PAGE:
MOSS: Correct. If it's door number one, this may -- it may will not have a case. The thing is over.

COATES: Hmm. How about door number three? I hate to even click it. Let's see what's going on in door number three. The question is, if Cannon sticks to her initial points, what are the special counsel's options then?

MOSS: So, this is --

COATES: You mentioned the appeal.

MOSS: Yeah. So, this is where I think we're likely headed to, is it's a question of, does she simply dismiss it through the pretrial motion as a matter of law or does she say, I'm going to try to keep with these jury instructions, but I'm going to tell you now in advance of going to trial?

That's why the government was very clear here. The government must have the opportunity to consider appellate review before jeopardy attaches. They have to be able to bring this to the 11th Circuit now if she's going to go this way before they start their case because once they start their case, double jeopardy attaches, and if there's a directed verdict in Donald Trump's favor, they have no appellate options.

That's why they're saying, pick what you're going to do. At this point, just decide what you want to do as a matter of law, we'll go to the 11th Circuit if we need to do so.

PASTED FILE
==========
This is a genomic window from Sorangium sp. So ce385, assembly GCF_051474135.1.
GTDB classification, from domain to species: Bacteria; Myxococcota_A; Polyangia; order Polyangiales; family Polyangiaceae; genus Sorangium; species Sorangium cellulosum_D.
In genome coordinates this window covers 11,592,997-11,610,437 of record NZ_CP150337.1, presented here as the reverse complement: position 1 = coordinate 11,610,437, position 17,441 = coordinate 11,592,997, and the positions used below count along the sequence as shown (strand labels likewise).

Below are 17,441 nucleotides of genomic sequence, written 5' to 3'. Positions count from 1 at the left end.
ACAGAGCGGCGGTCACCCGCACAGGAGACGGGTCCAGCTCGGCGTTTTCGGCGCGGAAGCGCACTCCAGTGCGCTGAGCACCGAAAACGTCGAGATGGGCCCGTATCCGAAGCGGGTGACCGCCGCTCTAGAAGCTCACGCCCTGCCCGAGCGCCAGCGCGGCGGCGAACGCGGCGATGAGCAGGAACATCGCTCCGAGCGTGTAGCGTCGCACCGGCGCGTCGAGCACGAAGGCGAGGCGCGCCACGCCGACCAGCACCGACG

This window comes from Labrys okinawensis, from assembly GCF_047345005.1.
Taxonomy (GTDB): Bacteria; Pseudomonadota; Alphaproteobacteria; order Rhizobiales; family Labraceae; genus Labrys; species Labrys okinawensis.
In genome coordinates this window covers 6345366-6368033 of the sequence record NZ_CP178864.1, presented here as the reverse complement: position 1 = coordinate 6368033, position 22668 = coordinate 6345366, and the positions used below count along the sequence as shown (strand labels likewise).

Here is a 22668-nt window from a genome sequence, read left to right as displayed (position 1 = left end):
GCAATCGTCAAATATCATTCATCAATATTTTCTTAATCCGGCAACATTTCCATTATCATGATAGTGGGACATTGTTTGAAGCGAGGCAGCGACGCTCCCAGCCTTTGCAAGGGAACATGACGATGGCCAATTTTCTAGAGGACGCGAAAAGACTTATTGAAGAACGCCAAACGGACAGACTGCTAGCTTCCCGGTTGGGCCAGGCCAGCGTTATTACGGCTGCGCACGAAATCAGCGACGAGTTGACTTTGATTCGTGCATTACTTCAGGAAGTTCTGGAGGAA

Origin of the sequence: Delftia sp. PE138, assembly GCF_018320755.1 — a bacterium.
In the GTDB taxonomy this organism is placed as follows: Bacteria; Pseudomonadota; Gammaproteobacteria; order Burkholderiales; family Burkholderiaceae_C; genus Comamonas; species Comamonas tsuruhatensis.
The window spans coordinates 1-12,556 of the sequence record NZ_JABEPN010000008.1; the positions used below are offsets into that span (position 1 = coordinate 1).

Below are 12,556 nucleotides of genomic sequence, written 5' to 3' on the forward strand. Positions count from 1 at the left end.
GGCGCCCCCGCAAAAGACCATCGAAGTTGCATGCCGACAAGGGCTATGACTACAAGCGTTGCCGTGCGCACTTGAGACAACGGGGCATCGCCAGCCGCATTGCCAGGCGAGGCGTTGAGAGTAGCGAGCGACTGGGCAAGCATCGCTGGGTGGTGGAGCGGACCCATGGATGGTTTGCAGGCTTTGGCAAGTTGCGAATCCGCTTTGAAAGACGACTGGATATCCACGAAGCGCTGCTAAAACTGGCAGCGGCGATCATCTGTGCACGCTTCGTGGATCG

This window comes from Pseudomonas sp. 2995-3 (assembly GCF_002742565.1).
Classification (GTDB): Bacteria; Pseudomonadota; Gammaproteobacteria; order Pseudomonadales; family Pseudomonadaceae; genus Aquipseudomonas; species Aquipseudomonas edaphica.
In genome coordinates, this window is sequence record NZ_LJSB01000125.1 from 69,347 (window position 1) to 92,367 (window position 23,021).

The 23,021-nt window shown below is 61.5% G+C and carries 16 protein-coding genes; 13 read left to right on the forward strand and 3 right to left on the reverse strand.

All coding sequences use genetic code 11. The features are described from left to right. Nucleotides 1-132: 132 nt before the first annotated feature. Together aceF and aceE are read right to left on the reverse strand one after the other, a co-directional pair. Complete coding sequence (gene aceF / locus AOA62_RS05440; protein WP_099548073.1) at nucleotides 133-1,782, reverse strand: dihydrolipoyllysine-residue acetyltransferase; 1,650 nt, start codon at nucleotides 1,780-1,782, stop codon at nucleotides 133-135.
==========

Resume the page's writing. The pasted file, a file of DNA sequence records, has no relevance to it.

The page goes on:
COATES: So, reminding people that the jurors are called fact finders, right? They decide issues of fact, but the court decides the legal issues. And so, if she does not rule on this motion to dismiss, then they would not be able to go to the 11th Circuit Court of Appeals, and then they get to go to a trial, and then it could be all bad?

MOSS: So, this is where this is interesting. If she does -- if she tries to punt this now --

COATES: Uh-hmm.

MOSS: -- they're going to seek what's called a writ of mandamus. It's a very extraordinary option. It's very rarely granted.

COATES: Don't speak Latin to me tonight.

(LAUGHTER) Tell me what it means.

MOSS: Writ of mandamus basically means it is extraordinary relief. It's telling an appellate court the district court is messing up, they're doing something. It's an abuse of discretion, completely misunderstanding the law, you need to come in and intervene now.

That is what they will likely have to do if she tries to continue to punt this to the jury. They'll seek what's called that writ of mandamus. Tell the 11th Circuit, you've got to set her straight right now.

COATES: You know, setting her straight. Some people are talking about that might mean considering whether she should remain on the case. That's going to be a pretty lofty ambition.